Clarissa Dann: We’ve all heard the call to action at COP26. Net zero emissions by 2050 or earlier. But as poorer nations come out of poverty and economies bounce back after COVID 19, there seems to be a very long way to go before renewables can really replace oil and gas.
Jonathan Bell: So thank you very much for inviting me here, and thank you to Deutsche Bank for inviting me to this session. On the commodity financing and trading front we are going through a traumatic period in all aspects, and many financing institutions are drastically reevaluating or changing their portfolios, particularly so with the exclusion of coal and coke and the reduction also in upstream oil and gas financing. As a result, less developed nations begin to suffer economically. Supply chains get impacted adversely and commodity pricing spirals. With tighter supplies producers are reaping the benefits with record profits largely due to the rise in oil and gas prices. Where is the sector going and what can we expect?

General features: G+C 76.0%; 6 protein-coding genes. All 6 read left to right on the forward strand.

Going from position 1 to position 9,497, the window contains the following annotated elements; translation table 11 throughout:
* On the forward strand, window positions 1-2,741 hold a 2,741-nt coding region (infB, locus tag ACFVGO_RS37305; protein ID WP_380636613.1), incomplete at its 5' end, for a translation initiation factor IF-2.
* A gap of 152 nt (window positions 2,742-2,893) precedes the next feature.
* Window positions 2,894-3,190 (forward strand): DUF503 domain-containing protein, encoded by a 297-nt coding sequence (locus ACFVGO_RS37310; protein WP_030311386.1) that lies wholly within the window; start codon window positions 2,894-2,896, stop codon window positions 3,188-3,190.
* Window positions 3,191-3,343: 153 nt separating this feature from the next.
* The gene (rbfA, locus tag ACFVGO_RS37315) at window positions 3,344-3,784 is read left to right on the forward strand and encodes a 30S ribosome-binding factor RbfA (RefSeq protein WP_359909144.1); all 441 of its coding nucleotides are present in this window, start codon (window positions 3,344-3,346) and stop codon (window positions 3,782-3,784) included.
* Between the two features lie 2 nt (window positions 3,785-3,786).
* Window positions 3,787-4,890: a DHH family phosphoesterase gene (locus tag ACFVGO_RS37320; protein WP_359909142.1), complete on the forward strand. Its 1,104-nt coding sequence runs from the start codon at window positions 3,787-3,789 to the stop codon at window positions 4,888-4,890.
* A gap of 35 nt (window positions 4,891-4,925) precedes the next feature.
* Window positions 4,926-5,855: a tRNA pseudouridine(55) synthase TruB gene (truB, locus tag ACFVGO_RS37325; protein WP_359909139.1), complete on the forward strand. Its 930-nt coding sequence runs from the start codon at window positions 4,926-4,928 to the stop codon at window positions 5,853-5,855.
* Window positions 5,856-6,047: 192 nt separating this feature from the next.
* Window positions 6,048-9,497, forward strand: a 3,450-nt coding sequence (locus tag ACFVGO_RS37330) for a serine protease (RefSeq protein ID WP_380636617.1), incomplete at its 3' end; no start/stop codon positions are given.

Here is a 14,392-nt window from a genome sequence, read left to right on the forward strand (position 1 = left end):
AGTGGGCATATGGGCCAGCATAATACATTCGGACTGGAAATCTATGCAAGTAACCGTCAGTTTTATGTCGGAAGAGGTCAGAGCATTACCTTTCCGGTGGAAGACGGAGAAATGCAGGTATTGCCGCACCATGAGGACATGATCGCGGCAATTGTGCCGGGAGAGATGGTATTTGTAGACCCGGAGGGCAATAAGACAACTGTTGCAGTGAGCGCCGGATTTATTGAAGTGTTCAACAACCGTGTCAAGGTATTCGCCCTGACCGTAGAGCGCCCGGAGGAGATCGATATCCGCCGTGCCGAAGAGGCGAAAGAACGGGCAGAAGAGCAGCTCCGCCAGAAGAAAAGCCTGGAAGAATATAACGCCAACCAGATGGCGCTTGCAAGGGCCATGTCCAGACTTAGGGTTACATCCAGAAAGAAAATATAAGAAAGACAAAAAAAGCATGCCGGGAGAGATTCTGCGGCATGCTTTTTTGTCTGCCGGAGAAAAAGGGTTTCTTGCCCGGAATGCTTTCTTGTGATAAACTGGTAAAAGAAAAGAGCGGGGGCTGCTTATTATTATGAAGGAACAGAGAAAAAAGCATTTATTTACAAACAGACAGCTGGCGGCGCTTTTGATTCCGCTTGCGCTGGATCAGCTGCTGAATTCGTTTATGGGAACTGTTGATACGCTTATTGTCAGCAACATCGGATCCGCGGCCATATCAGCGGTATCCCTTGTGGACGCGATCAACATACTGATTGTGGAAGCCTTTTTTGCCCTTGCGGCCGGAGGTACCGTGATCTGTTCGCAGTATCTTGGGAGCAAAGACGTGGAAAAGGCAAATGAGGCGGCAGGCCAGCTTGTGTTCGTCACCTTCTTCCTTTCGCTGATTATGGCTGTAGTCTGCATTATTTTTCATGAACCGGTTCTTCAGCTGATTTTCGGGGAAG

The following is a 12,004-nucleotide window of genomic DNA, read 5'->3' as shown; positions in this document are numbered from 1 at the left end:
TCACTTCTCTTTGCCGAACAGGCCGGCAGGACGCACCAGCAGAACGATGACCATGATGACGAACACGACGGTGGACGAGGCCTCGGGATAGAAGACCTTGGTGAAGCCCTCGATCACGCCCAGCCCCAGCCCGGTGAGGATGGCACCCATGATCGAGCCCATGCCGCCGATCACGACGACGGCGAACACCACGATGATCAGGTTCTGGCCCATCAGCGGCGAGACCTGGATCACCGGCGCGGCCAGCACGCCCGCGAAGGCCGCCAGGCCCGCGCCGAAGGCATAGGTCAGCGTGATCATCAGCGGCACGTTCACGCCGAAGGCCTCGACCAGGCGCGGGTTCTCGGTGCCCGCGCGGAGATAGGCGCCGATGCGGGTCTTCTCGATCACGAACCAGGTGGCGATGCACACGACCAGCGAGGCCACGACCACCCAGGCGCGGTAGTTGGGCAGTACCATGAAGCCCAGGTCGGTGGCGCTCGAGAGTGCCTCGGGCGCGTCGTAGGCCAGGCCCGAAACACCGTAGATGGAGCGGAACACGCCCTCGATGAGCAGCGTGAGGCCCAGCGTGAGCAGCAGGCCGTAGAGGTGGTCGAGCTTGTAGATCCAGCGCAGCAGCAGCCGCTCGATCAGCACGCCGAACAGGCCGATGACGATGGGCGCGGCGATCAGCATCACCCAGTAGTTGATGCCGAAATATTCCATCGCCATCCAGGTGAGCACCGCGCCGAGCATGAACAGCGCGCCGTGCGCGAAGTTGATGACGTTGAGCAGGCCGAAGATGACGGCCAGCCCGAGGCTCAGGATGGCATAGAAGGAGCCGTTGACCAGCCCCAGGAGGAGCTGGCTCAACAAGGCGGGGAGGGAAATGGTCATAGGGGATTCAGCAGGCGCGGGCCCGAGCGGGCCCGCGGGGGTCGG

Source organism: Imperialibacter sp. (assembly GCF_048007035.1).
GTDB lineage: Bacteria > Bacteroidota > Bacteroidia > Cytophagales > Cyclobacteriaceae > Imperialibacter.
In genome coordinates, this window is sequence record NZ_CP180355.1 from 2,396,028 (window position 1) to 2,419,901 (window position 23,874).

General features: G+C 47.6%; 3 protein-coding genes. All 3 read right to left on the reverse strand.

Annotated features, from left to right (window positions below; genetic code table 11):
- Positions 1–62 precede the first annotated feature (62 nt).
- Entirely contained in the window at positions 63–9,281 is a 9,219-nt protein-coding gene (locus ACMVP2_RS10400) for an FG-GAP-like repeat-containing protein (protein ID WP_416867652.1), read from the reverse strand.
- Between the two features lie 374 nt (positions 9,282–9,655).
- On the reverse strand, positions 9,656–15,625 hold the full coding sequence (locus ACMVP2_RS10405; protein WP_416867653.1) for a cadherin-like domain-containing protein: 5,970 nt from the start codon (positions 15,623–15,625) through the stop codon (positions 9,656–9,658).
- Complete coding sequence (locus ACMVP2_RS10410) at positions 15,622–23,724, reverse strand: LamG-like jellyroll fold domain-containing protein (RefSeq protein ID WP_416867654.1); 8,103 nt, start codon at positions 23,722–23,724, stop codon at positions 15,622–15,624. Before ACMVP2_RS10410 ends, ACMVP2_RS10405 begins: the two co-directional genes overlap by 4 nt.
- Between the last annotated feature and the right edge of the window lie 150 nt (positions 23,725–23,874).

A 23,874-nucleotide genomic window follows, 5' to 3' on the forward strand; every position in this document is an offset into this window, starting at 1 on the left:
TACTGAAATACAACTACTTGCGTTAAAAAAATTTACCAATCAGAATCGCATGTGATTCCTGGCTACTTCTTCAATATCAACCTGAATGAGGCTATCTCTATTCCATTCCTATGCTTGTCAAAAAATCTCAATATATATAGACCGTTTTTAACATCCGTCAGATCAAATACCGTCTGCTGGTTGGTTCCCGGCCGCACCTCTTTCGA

Danai Koutra: What is responsible for three quarters of the emissions that have taken place and the 1.1 increase in temperatures? The oil and gas industry, the energy industries have the appropriate skill set to help us go towards the net zero. And this is what we witness a lot with our clients. They see that there is an opportunity for further investment and for employment. And I think this is the key that we have to take into account that net zero is not something bad for the industry but something good.
Clarissa Dann: From the analysis perspective, what do you say?
Edward Gomersall: We’ve seen a handful of major energy companies pivot towards taking advantage of the opportunities that renewables presents itself. Particularly in Europe materialization of so-called green IOCs and as companies with significant upstream exposure and assets divest these and turn their attention to lower carbon fossil fuels, i.e. gas and in more extreme or forward thinking cases outnot renewables exposure. So companies like Orsted are leading the way on this. Denmark’s national oil company formally.